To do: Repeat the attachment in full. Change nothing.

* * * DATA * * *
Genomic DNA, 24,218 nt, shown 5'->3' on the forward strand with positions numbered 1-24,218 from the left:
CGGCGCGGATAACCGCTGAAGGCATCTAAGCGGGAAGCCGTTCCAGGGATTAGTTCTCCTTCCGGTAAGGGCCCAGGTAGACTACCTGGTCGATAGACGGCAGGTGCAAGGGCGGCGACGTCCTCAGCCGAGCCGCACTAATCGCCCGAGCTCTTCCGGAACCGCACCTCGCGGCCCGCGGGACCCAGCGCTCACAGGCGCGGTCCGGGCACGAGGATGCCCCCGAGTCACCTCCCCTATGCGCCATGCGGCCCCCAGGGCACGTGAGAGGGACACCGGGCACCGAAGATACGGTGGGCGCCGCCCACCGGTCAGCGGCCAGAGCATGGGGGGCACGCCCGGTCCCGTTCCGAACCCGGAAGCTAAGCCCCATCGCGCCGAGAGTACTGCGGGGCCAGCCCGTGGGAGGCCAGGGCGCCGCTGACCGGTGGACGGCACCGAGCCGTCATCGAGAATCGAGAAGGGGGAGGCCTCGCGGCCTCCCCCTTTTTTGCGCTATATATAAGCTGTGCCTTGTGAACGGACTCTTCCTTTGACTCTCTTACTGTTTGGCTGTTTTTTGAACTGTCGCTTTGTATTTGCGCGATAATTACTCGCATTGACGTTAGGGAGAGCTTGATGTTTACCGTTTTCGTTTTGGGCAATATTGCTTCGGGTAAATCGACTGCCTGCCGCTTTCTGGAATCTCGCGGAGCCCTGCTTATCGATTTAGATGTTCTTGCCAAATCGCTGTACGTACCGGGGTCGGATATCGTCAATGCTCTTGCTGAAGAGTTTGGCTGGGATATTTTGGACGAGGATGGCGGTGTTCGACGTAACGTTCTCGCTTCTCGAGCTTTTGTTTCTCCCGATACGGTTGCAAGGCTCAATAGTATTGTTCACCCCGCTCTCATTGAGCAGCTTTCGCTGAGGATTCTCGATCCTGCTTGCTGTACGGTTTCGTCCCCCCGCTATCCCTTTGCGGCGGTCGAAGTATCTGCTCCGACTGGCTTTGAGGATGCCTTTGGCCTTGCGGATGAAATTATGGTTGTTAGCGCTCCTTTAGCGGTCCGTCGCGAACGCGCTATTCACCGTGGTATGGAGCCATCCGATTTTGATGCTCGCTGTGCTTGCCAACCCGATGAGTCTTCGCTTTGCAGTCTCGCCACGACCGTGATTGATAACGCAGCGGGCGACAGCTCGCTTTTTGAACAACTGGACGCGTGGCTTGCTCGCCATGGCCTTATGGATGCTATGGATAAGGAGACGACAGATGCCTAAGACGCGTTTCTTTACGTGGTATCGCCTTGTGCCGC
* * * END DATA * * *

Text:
Genomic DNA, 24,218 nt, shown 5'->3' on the forward strand with positions numbered 1-24,218 from the left:
CGGCGCGGATAACCGCTGAAGGCATCTAAGCGGGAAGCCGTTCCAGGGATTAGTTCTCCTTCCGGTAAGGGCCCAGGTAGACTACCTGGTCGATAGACGGCAGGTGCAAGGGCGGCGACGTCCTCAGCCGAGCCGCACTAATCGCCCGAGCTCTTCCGGAACCGCACCTCGCGGCCCGCGGGACCCAGCGCTCACAGGCGCGGTCCGGGCACGAGGATGCCCCCGAGTCACCTCCCCTATGCGCCATGCGGCCCCCAGGGCACGTGAGAGGGACACCGGGCACCGAAGATACGGTGGGCGCCGCCCACCGGTCAGCGGCCAGAGCATGGGGGGCACGCCCGGTCCCGTTCCGAACCCGGAAGCTAAGCCCCATCGCGCCGAGAGTACTGCGGGGCCAGCCCGTGGGAGGCCAGGGCGCCGCTGACCGGTGGACGGCACCGAGCCGTCATCGAGAATCGAGAAGGGGGAGGCCTCGCGGCCTCCCCCTTTTTTGCGCTATATATAAGCTGTGCCTTGTGAACGGACTCTTCCTTTGACTCTCTTACTGTTTGGCTGTTTTTTGAACTGTCGCTTTGTATTTGCGCGATAATTACTCGCATTGACGTTAGGGAGAGCTTGATGTTTACCGTTTTCGTTTTGGGCAATATTGCTTCGGGTAAATCGACTGCCTGCCGCTTTCTGGAATCTCGCGGAGCCCTGCTTATCGATTTAGATGTTCTTGCCAAATCGCTGTACGTACCGGGGTCGGATATCGTCAATGCTCTTGCTGAAGAGTTTGGCTGGGATATTTTGGACGAGGATGGCGGTGTTCGACGTAACGTTCTCGCTTCTCGAGCTTTTGTTTCTCCCGATACGGTTGCAAGGCTCAATAGTATTGTTCACCCCGCTCTCATTGAGCAGCTTTCGCTGAGGATTCTCGATCCTGCTTGCTGTACGGTTTCGTCCCCCCGCTATCCCTTTGCGGCGGTCGAAGTATCTGCTCCGACTGGCTTTGAGGATGCCTTTGGCCTTGCGGATGAAATTATGGTTGTTAGCGCTCCTTTAGCGGTCCGTCGCGAACGCGCTATTCACCGTGGTATGGAGCCATCCGATTTTGATGCTCGCTGTGCTTGCCAACCCGATGAGTCTTCGCTTTGCAGTCTCGCCACGACCGTGATTGATAACGCAGCGGGCGACAGCTCGCTTTTTGAACAACTGGACGCGTGGCTTGCTCGCCATGGCCTTATGGATGCTATGGATAAGGAGACGACAGATGCCTAAGACGCGTTTCTTTACGTGGTATCGCCTTGTGCCGC